First off, I am blessed with good hearing. Several times, I’ve had the opportunity to work with students from Gallaudet University for the Deaf, and each time was among the most rewarding and eye-opening experiences with communication that I ever had as an adventure-educator.
One time in particular, the students arrived about an hour before their translators, limiting the range of what we could do safely before we started jumping off ledges on zip-wires. Two deaf students were doing some kind of dance-off, where one would do a move, then the other would repeat and add to it, back and forth. They could communicate with each other just fine, and I was the one with the communication challenge.
Then I did a Russian folk-dance that they had trouble with, but there’s a paired version where one person helps the other, and we did that together. We had no verbal language between us, but we could dance, we could laugh, and in those moments, there were no communication barriers. It turned out to be one of my better days.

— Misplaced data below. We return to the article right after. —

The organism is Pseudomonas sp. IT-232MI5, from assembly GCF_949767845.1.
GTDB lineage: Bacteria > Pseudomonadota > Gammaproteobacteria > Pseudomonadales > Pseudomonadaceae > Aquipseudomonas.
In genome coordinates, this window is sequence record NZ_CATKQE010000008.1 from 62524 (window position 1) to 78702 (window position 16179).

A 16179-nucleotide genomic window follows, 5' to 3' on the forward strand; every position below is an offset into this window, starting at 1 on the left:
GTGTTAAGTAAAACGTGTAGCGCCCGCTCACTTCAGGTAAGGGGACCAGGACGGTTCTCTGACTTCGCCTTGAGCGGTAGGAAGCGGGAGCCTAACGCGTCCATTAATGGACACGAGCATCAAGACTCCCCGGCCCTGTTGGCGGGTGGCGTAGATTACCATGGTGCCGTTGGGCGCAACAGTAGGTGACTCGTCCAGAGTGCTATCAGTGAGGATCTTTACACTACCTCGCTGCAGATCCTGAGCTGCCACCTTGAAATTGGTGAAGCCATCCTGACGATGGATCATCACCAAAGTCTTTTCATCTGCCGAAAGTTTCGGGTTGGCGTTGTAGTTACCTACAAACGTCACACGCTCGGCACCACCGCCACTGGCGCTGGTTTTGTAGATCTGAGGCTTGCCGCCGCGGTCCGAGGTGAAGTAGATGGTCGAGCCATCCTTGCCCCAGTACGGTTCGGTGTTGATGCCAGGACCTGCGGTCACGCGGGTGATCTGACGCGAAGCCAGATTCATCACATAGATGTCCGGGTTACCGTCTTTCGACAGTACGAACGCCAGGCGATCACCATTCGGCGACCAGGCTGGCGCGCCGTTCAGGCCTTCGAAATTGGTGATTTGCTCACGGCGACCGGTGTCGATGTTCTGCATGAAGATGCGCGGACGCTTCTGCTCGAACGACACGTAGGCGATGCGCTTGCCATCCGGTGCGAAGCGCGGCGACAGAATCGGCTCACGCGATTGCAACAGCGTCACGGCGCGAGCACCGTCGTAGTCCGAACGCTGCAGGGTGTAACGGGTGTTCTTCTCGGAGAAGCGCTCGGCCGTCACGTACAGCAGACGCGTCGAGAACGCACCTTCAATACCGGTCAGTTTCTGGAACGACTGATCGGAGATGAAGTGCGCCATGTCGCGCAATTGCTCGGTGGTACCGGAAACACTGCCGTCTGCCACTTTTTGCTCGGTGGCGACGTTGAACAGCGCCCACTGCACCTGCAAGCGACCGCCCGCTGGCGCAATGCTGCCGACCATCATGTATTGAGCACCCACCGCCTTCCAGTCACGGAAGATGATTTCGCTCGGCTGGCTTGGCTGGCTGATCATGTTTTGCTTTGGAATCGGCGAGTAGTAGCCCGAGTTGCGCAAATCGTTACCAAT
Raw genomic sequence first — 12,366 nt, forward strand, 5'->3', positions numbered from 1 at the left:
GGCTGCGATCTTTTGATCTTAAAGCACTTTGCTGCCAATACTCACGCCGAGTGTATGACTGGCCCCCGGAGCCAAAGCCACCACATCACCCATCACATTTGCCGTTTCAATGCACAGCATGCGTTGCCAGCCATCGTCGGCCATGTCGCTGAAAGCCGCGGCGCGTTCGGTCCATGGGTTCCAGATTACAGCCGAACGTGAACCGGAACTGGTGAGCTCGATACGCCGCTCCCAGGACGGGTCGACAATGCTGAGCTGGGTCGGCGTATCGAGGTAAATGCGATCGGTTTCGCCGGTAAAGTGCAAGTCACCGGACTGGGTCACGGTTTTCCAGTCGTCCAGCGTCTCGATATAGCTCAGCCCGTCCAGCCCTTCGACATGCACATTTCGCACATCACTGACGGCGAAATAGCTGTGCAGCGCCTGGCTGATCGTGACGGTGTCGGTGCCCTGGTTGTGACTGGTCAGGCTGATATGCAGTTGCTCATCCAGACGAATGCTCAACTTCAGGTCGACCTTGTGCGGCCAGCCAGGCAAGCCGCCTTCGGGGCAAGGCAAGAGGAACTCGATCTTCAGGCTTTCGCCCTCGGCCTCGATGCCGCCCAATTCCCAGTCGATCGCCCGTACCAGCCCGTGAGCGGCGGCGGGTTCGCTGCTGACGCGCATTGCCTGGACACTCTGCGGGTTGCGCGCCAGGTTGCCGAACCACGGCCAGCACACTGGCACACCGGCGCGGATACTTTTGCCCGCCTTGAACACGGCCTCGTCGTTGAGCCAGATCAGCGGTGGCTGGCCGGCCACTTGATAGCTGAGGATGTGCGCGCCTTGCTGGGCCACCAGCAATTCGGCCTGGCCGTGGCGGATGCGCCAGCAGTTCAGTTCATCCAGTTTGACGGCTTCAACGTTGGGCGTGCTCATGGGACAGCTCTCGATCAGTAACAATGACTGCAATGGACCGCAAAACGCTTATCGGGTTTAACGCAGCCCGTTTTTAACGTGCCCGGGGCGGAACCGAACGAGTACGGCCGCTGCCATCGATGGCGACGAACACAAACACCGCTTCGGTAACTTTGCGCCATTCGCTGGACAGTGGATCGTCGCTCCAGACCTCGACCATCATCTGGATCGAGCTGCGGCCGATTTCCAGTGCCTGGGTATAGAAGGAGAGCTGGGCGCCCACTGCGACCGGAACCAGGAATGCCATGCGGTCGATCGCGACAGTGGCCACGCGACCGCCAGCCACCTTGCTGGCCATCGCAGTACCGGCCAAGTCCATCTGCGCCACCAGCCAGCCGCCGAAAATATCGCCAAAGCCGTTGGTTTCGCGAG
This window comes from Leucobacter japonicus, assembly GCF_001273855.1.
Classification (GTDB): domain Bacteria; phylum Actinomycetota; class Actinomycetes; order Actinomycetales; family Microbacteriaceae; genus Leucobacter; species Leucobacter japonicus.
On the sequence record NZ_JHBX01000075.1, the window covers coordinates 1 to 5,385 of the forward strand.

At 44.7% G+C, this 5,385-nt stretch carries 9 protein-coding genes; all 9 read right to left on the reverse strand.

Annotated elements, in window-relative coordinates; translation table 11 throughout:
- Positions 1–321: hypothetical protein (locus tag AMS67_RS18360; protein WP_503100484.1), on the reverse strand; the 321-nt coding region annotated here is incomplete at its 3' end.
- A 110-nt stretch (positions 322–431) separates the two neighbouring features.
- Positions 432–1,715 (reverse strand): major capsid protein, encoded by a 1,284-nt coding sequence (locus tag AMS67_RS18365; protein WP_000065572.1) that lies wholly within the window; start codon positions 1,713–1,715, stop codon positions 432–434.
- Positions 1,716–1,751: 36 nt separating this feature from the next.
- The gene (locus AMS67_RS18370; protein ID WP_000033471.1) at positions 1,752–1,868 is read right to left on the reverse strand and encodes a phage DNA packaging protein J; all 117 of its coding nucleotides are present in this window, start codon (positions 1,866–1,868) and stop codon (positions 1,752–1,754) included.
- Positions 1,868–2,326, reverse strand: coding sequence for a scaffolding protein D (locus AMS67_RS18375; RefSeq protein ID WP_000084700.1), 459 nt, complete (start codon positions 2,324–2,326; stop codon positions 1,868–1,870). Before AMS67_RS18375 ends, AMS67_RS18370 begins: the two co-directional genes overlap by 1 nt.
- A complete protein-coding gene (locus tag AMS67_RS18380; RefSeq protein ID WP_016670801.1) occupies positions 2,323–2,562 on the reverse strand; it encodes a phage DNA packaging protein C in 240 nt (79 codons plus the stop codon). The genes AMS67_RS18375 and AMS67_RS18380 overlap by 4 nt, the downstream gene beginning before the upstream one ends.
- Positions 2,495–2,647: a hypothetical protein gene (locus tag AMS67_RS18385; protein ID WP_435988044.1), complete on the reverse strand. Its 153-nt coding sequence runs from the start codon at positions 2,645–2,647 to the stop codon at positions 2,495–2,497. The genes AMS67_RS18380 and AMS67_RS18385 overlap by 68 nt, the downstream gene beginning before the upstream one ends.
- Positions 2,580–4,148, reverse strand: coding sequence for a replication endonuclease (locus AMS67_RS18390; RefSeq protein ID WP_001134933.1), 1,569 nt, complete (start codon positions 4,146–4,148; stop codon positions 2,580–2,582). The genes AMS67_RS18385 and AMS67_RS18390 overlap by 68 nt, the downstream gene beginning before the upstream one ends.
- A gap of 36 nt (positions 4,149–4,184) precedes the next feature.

But more recently, I was on a video chat with a colleague when my audio signal went out. I could hear and see her just fine, and she could see me, but she could not hear me. I knew the problem was the microphone on my side, so I went into text mode.
Then, for some reason, she started to do the same. So I reminded her via text that I could see and hear her just fine. But still, since she could not hear me, she started speaking a bit slower and louder as I typed my replies. Except that at that point, I now had another communication challenge because I was laughing so hard that it was hard to type.
What is it about communication that when we do not “hear” what we want, we think the solution is to change what or how we are speaking, rather than what we are listening to? And for my role as a “speaker” in this case, while I could not be heard, I was still able to focus on how to produce the intended listening for my audience that allowed us to function together.
So as a leader, what do you focus on? Are you more interested in being heard, or in producing a listening for your audience that signals more genuine communication?